Traditionally, advanced follicular lymphoma was treated with traditional chemotherapy regimens, either CHOP or CVP, which could induce remission but had little effect on overall survival. The discovery of the first monoclonal antibody, rituximab, altered treatment protocols fundamentally, causing much longer and more reliable responses to treatment. Relapsing follicular lymphoma may be treated with alternative drug regimens or an allogeneic or autologous stem-cell transplant. Several advanced new drugs show promise in treating the disease.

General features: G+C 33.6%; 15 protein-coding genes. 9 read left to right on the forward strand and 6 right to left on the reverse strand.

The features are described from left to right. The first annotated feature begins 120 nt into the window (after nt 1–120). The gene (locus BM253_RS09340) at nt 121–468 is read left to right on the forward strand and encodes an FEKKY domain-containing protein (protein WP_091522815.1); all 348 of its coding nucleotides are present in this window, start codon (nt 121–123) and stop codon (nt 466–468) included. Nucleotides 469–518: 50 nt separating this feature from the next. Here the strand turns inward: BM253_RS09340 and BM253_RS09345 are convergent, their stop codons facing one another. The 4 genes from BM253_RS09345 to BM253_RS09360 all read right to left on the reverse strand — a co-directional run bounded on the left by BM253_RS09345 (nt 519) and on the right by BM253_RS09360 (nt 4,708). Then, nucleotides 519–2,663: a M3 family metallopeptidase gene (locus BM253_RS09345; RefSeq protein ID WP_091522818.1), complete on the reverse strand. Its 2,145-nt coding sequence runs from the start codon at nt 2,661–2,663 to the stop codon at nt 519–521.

1. Watch & Wait (W&W)
2. First-Line Treatment for Follicular Lymphoma
3. Consolidation for Follicular Lymphoma
4. Maintenance for Follicular Lymphoma
5. Second-Line (and Subsequent) Treatment for Follicular Lymphoma
7. New Therapies
Novel Antibodies -- The TRAIL-R1 receptor is targeted by mapatumumab.
Protein Inhibitors and Enzyme Inhibitors -- New drugs that may inhibit the Bcl-2 protein include navitoclax.
See John Gribben, "How I Treat Indolent Lymphoma," Blood (2007).
For mantle cell lymphoma, see Michele Ghielmini and Emanuele Zucca, "How I Treat Mantle Cell Lymphoma," Blood (2009). For diffuse large B-cell lymphoma (DLBCL), see James Armitage, "How I Treat Patients with Diffuse Large B-Cell Lymphoma," Blood (2007); and Michael Pfreundschuh, "How I Treat Elderly Patients with Diffuse Large B-Cell Lymphoma," Blood (2010).